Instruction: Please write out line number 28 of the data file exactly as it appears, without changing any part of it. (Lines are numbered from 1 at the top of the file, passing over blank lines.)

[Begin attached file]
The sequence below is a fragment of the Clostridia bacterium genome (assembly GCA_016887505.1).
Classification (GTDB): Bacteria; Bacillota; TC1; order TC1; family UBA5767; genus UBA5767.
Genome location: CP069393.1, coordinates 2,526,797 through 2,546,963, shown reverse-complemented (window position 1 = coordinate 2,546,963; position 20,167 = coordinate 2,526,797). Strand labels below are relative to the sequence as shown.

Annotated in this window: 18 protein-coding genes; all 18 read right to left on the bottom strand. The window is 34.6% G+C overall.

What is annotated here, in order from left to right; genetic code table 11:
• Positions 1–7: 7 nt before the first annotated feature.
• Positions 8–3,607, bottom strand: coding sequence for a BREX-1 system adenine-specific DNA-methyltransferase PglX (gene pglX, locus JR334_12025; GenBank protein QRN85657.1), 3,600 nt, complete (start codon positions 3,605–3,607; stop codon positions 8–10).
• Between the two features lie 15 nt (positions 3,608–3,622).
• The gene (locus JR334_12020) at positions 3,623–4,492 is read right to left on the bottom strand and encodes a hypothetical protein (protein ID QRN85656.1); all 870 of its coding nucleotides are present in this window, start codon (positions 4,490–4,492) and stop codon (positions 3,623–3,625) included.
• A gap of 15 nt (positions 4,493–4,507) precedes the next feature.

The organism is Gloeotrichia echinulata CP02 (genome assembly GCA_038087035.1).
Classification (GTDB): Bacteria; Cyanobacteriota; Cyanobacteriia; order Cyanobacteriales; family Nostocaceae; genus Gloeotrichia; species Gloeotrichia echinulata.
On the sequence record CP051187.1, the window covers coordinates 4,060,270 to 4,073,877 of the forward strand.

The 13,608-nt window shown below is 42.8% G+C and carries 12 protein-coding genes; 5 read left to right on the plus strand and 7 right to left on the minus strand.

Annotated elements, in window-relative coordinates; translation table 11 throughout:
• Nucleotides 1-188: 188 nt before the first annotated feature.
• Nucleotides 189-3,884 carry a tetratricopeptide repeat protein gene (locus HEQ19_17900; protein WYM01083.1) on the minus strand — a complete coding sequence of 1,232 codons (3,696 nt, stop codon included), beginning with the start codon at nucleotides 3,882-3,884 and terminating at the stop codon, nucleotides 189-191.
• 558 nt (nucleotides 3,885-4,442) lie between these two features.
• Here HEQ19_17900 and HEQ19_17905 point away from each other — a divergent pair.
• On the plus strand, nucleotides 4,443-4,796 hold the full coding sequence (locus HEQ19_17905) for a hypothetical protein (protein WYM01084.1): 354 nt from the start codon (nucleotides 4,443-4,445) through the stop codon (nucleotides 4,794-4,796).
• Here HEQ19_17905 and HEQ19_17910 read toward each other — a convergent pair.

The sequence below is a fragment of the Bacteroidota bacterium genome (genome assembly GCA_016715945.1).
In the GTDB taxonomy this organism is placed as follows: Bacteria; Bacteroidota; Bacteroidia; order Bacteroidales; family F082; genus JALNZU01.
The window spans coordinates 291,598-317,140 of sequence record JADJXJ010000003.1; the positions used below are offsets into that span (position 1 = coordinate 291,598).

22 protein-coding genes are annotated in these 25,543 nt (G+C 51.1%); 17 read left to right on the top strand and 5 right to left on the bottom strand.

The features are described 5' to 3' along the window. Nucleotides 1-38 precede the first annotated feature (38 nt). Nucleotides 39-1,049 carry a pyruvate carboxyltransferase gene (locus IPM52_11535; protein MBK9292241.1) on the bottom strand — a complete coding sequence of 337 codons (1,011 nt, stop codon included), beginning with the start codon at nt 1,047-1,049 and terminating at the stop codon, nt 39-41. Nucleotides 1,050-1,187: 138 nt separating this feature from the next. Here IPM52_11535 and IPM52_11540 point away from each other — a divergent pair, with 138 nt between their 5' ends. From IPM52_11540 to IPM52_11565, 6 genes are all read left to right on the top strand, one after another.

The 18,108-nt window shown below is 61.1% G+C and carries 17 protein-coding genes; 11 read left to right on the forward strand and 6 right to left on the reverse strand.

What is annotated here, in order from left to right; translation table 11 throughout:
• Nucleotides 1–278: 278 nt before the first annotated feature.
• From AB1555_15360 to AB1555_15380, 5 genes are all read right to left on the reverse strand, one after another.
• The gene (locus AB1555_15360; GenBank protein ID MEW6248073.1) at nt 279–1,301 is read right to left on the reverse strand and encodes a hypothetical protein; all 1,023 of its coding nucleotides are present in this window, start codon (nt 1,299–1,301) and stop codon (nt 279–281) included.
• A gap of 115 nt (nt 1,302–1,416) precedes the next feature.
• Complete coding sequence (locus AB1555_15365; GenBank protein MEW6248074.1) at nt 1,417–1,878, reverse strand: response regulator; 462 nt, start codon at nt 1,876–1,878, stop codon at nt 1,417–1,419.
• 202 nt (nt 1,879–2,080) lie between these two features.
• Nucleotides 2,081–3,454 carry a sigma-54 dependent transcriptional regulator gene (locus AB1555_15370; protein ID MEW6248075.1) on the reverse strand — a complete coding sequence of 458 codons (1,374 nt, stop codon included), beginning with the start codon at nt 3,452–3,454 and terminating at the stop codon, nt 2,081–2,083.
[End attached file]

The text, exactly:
What is annotated here, in order from left to right; translation table 11 throughout: